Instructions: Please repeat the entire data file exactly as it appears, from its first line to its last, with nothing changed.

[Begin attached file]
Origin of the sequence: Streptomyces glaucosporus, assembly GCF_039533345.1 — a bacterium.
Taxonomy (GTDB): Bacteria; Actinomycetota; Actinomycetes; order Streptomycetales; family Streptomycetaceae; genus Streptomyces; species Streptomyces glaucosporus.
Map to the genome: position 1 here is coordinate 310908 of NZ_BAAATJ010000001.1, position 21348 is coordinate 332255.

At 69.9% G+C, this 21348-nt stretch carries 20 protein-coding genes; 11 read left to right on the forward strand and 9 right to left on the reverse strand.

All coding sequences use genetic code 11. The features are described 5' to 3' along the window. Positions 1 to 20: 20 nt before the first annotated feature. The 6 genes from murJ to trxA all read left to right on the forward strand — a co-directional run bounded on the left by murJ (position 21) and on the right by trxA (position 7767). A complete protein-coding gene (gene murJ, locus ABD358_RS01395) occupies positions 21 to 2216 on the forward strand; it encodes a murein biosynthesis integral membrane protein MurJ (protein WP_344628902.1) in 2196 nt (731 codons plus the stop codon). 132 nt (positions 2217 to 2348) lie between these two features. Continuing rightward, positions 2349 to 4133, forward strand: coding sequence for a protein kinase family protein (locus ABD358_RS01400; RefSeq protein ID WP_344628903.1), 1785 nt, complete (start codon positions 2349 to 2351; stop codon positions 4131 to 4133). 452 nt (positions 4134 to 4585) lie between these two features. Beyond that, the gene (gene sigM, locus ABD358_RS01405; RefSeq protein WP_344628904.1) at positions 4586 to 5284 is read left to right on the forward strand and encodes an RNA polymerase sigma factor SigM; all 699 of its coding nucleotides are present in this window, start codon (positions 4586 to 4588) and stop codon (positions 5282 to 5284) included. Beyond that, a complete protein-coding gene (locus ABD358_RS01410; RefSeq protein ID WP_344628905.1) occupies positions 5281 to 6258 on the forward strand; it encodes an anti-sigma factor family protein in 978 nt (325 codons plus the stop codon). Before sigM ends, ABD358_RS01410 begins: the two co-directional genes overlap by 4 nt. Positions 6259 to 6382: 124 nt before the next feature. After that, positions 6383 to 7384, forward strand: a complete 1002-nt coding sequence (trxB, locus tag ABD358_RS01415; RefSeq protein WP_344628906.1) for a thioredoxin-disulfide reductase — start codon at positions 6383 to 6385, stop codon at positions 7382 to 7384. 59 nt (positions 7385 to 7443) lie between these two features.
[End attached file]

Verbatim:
Origin of the sequence: Streptomyces glaucosporus, assembly GCF_039533345.1 — a bacterium.
Taxonomy (GTDB): Bacteria; Actinomycetota; Actinomycetes; order Streptomycetales; family Streptomycetaceae; genus Streptomyces; species Streptomyces glaucosporus.
Map to the genome: position 1 here is coordinate 310908 of NZ_BAAATJ010000001.1, position 21348 is coordinate 332255.

At 69.9% G+C, this 21348-nt stretch carries 20 protein-coding genes; 11 read left to right on the forward strand and 9 right to left on the reverse strand.

All coding sequences use genetic code 11. The features are described 5' to 3' along the window. Positions 1 to 20: 20 nt before the first annotated feature. The 6 genes from murJ to trxA all read left to right on the forward strand — a co-directional run bounded on the left by murJ (position 21) and on the right by trxA (position 7767). A complete protein-coding gene (gene murJ, locus ABD358_RS01395) occupies positions 21 to 2216 on the forward strand; it encodes a murein biosynthesis integral membrane protein MurJ (protein WP_344628902.1) in 2196 nt (731 codons plus the stop codon). 132 nt (positions 2217 to 2348) lie between these two features. Continuing rightward, positions 2349 to 4133, forward strand: coding sequence for a protein kinase family protein (locus ABD358_RS01400; RefSeq protein ID WP_344628903.1), 1785 nt, complete (start codon positions 2349 to 2351; stop codon positions 4131 to 4133). 452 nt (positions 4134 to 4585) lie between these two features. Beyond that, the gene (gene sigM, locus ABD358_RS01405; RefSeq protein WP_344628904.1) at positions 4586 to 5284 is read left to right on the forward strand and encodes an RNA polymerase sigma factor SigM; all 699 of its coding nucleotides are present in this window, start codon (positions 4586 to 4588) and stop codon (positions 5282 to 5284) included. Beyond that, a complete protein-coding gene (locus ABD358_RS01410; RefSeq protein ID WP_344628905.1) occupies positions 5281 to 6258 on the forward strand; it encodes an anti-sigma factor family protein in 978 nt (325 codons plus the stop codon). Before sigM ends, ABD358_RS01410 begins: the two co-directional genes overlap by 4 nt. Positions 6259 to 6382: 124 nt before the next feature. After that, positions 6383 to 7384, forward strand: a complete 1002-nt coding sequence (trxB, locus tag ABD358_RS01415; RefSeq protein WP_344628906.1) for a thioredoxin-disulfide reductase — start codon at positions 6383 to 6385, stop codon at positions 7382 to 7384. 59 nt (positions 7385 to 7443) lie between these two features.